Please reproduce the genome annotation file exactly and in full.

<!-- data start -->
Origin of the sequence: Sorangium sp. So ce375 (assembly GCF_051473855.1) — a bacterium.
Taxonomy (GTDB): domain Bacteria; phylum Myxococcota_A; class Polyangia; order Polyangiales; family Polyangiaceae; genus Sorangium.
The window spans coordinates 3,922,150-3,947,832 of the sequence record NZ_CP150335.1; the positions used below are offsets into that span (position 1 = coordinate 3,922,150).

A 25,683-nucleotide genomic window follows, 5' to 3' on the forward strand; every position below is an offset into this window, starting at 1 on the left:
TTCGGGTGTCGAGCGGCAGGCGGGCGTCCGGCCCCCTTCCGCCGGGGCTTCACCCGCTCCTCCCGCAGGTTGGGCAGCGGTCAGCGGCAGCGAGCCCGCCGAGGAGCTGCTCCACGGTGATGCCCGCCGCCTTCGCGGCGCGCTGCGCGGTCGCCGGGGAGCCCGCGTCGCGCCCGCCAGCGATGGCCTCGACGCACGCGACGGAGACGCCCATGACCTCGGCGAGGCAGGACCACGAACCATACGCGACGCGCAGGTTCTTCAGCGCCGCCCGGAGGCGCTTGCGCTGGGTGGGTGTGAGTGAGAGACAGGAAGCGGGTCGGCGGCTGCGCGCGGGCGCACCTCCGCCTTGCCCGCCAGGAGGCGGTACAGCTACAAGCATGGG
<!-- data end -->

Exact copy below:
Origin of the sequence: Sorangium sp. So ce375 (assembly GCF_051473855.1) — a bacterium.
Taxonomy (GTDB): domain Bacteria; phylum Myxococcota_A; class Polyangia; order Polyangiales; family Polyangiaceae; genus Sorangium.
The window spans coordinates 3,922,150-3,947,832 of the sequence record NZ_CP150335.1; the positions used below are offsets into that span (position 1 = coordinate 3,922,150).

A 25,683-nucleotide genomic window follows, 5' to 3' on the forward strand; every position below is an offset into this window, starting at 1 on the left:
TTCGGGTGTCGAGCGGCAGGCGGGCGTCCGGCCCCCTTCCGCCGGGGCTTCACCCGCTCCTCCCGCAGGTTGGGCAGCGGTCAGCGGCAGCGAGCCCGCCGAGGAGCTGCTCCACGGTGATGCCCGCCGCCTTCGCGGCGCGCTGCGCGGTCGCCGGGGAGCCCGCGTCGCGCCCGCCAGCGATGGCCTCGACGCACGCGACGGAGACGCCCATGACCTCGGCGAGGCAGGACCACGAACCATACGCGACGCGCAGGTTCTTCAGCGCCGCCCGGAGGCGCTTGCGCTGGGTGGGTGTGAGTGAGAGACAGGAAGCGGGTCGGCGGCTGCGCGCGGGCGCACCTCCGCCTTGCCCGCCAGGAGGCGGTACAGCTACAAGCATGGG